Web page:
I’ve just finished reading through The Mobile Book by Smashing Magazine. The book is a fully packed 334 pages of analysis on the current state of mobile and best responsive design practices. Writers include gurus such as Peter-Paul Koch, Stephanie Rieger and Brad Frost.
Bottom line: most people working in web design today should probably read this book, whether they’re designers or developers. The book has useful data on today’s mobile landscape, discussion on how to bake responsive design into our processes, the peculiarities of designing for touch and instructions on how to optimize for mobile.
From the foreword (by Jeremy Keith):
There will come a time when this book will no longer be necessary, when designing and developing for mobile will simply be part and parcel of every Web worker’s lot. But that time isn’t here just yet.
Here are my six key points I gathered from the book:
- The Internet of Things is a thing, and is likely to explode in the near future with more Internet-connected devices entering the market that are neither traditional mobile devices nor desktops or laptops. Some don’t even have screens.
- Responsive design that focuses only on screen size can result in huge downloads on mobile. We need to pay more attention to conditional loading of secondary content.
- Creating detailed Photoshop comps of web sites can set false expectations to clients and other stakeholders. Responsiveness should be part of the design process very early on.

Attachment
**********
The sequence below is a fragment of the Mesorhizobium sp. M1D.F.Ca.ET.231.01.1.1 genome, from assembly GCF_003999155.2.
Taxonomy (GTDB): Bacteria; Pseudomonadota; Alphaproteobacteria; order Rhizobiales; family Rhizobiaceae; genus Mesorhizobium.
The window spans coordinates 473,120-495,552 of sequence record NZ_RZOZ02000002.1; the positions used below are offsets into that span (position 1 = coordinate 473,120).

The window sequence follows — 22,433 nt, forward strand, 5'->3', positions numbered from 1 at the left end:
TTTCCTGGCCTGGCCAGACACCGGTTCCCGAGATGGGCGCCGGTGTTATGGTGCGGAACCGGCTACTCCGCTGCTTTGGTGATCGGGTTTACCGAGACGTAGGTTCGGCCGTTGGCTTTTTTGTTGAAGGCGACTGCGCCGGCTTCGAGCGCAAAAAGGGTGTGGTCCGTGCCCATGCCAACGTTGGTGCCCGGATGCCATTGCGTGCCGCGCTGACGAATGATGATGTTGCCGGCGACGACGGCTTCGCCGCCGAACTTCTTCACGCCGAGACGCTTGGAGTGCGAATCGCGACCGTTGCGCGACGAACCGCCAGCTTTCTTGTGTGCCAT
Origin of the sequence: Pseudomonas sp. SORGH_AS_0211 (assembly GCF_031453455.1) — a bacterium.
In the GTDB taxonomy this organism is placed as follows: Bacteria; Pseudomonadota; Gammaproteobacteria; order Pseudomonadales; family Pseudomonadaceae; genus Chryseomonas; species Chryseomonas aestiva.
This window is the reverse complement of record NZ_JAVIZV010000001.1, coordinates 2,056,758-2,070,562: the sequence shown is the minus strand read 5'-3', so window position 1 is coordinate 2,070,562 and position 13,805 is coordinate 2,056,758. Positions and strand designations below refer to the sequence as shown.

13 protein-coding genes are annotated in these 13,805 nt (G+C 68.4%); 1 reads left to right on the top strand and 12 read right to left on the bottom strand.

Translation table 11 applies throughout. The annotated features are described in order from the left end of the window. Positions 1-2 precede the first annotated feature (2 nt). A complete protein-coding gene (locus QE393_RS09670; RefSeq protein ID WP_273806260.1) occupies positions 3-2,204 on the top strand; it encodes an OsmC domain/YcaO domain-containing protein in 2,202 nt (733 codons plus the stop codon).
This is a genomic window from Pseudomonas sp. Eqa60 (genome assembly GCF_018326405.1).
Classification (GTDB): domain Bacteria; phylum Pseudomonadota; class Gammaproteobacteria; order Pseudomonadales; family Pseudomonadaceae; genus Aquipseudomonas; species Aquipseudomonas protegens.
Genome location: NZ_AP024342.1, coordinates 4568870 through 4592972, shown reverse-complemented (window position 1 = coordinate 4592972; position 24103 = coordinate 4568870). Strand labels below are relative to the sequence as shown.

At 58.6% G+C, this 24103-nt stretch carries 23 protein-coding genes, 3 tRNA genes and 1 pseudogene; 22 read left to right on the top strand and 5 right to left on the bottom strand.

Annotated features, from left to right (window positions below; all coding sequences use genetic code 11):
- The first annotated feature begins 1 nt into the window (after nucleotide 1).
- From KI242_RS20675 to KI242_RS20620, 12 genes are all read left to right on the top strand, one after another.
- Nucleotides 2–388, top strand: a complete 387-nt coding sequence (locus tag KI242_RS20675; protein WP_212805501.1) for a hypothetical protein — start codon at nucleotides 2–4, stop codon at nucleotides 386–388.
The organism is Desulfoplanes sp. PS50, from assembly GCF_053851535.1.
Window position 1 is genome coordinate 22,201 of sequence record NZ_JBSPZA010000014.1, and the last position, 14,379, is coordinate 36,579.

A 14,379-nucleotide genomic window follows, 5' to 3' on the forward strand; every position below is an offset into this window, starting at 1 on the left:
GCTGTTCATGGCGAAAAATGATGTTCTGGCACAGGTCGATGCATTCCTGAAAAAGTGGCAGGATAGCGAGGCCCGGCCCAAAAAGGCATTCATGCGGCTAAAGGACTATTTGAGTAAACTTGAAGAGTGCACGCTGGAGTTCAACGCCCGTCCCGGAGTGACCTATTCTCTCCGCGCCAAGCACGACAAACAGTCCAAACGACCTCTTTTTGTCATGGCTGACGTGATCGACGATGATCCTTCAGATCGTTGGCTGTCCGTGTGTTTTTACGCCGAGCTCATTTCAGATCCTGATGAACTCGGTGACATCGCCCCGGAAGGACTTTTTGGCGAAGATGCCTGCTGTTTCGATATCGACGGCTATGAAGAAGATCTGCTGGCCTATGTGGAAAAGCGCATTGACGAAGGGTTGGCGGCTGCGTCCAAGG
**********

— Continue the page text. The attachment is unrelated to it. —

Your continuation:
- The capabilities of mobile browsers vary wildly (especially on Android), and browser/device detection is increasingly a necessary evil. RESS (Responsive design + server-side components) and server-side libraries like Detector (by Dave Olsen) are a possible solution.
- With new hybrid touch-enabled devices, we are less likely to be able to predict whether the user can use touch as an input method. Due to this we need to optimize for touch by default.
- Touch interfaces take web design into the realm of industrial design. It’s no longer just about how things look and behave, we also need to consider how people hold their devices. This has significance when deciding where to put key controls.
Regarding point 2 in my list: I’ll be presenting a simple example on how to use conditional loading for any content in WordPress in an upcoming post. The same method is used on this site to load the sidebar. Edit: it’s now online, see Simple Conditional Loading in WordPress.
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